A forecast released last week by the National Oceanic and Atmospheric Administration’s Climate Prediction Center is calling for warmer-than-normal temperatures for the Central United States through February.
In October, the NOAA predicted that this part of the country had an equal chance of having above-normal or below-normal winter temperatures.
The Climate Prediction Center said that El Niño, a condition caused by warm water temperatures in the Pacific Ocean, will not play a big part in this winter’s weather.
But frequent swings in the jet stream are expected, the center reported, resulting in more variable winter weather.
Tony Lupo, an associate professor of atmospheric science at MU, credited a weakened El Niño for the warmer winter forecast and uncertainty about the long-term outlook.
“If we were securely in an El Niño or La Niña situation, it’s easier to predict,” Lupo said. October and November were both warmer than normal for Missouri.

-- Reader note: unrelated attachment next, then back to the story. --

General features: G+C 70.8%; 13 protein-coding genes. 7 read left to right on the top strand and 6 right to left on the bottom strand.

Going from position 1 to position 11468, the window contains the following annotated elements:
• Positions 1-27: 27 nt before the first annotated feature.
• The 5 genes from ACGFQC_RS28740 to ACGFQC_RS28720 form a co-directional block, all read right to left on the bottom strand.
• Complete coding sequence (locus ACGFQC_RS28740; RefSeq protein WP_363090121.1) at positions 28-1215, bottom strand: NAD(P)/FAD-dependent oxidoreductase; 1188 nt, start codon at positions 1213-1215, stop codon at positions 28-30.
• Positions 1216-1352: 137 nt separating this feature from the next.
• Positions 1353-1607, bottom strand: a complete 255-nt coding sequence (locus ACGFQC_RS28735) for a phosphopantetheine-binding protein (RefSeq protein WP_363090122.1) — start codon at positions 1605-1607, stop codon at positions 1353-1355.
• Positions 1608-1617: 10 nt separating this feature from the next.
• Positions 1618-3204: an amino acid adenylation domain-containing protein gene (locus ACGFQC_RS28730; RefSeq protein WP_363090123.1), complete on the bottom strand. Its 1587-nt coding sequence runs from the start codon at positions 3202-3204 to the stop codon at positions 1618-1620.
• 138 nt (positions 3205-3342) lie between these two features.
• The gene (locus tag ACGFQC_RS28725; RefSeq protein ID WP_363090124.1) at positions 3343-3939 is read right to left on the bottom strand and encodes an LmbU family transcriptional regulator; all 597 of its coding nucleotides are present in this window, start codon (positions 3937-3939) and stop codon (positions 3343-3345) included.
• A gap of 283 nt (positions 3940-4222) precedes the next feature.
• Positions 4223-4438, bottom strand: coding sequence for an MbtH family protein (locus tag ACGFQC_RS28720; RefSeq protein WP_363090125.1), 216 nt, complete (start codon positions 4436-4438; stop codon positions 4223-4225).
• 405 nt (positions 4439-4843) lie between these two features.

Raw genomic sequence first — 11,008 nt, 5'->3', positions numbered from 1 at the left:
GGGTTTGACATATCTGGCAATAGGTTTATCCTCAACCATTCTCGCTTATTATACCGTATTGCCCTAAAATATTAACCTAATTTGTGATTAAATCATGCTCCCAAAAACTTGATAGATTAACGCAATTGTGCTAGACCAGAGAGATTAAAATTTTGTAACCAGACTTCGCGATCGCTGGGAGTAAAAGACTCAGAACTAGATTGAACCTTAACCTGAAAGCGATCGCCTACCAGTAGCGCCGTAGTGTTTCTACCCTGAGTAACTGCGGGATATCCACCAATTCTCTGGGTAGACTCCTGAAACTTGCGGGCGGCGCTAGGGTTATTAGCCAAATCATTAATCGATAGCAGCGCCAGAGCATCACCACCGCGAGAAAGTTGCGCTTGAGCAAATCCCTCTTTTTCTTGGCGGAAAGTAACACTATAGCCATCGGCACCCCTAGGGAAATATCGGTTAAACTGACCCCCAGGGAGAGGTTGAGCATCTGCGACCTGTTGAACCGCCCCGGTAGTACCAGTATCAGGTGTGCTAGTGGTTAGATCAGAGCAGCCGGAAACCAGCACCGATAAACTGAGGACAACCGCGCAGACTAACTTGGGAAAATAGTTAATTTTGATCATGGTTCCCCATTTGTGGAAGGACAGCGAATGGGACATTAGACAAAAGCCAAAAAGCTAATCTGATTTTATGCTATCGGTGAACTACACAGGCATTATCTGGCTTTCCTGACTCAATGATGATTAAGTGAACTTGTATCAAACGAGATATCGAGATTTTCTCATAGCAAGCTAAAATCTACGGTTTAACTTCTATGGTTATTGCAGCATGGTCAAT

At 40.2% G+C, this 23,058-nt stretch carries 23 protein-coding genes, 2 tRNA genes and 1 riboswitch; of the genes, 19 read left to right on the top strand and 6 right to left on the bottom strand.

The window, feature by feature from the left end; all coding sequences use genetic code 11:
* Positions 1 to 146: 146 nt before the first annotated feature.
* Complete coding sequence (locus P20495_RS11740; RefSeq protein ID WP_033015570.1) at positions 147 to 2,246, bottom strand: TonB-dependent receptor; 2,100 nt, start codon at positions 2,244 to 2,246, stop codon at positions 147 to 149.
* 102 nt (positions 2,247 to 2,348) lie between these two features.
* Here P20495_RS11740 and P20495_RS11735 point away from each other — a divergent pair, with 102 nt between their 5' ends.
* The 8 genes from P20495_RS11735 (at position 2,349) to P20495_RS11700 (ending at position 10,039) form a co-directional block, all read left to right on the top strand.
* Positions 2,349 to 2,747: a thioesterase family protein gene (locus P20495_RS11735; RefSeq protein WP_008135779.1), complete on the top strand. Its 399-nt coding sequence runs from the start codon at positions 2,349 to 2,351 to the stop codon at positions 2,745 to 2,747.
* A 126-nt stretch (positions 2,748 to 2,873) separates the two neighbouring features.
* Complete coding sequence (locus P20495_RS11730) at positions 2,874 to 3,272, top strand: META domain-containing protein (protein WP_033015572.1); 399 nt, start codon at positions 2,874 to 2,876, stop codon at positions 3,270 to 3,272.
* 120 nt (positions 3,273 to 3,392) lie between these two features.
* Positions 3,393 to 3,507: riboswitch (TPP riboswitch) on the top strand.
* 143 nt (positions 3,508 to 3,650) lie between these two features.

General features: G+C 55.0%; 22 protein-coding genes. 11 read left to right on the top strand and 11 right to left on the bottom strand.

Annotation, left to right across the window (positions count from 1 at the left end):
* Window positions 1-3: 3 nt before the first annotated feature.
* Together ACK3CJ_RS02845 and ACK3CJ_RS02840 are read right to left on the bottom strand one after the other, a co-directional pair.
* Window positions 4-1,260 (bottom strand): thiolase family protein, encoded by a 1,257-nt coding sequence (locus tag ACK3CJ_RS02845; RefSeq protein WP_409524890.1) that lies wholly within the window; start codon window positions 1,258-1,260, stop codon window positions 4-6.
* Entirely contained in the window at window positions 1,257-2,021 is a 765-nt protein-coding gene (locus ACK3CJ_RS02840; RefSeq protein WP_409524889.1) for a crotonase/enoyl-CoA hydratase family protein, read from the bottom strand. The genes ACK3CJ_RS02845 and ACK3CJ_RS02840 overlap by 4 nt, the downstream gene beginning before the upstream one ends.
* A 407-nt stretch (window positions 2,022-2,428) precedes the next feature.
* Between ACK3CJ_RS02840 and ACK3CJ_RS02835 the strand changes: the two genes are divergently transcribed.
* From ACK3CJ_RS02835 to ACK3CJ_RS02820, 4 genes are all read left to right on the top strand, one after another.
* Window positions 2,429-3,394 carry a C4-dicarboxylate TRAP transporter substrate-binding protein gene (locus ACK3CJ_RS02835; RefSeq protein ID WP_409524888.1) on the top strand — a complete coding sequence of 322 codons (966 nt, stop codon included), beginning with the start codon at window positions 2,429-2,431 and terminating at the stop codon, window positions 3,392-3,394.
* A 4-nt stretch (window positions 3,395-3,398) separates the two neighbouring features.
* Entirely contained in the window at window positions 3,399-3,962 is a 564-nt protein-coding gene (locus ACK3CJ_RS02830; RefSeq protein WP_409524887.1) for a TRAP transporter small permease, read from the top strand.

Statewide, the average temperature in October was 57.9 degrees, 0.8 degrees warmer than usual.
In November, the average temperature in Columbia was 45.8, which is 2.4 degrees warmer than normal.
The Missouri Department of Conservation attributed unseasonably warm weather during the first week of the fall firearms deer season, which ended Tuesday, to a harvest that was lower than expected.
Vince Acquaviva of the National Weather Service in St. Louis said the seasonal forecasts could be used for planning purposes by utility companies and other business.
Lupo said that predicting the weather beyond two weeks is difficult, but feels he can securely make one statement: “Warm winters are certainly better for heating bills.”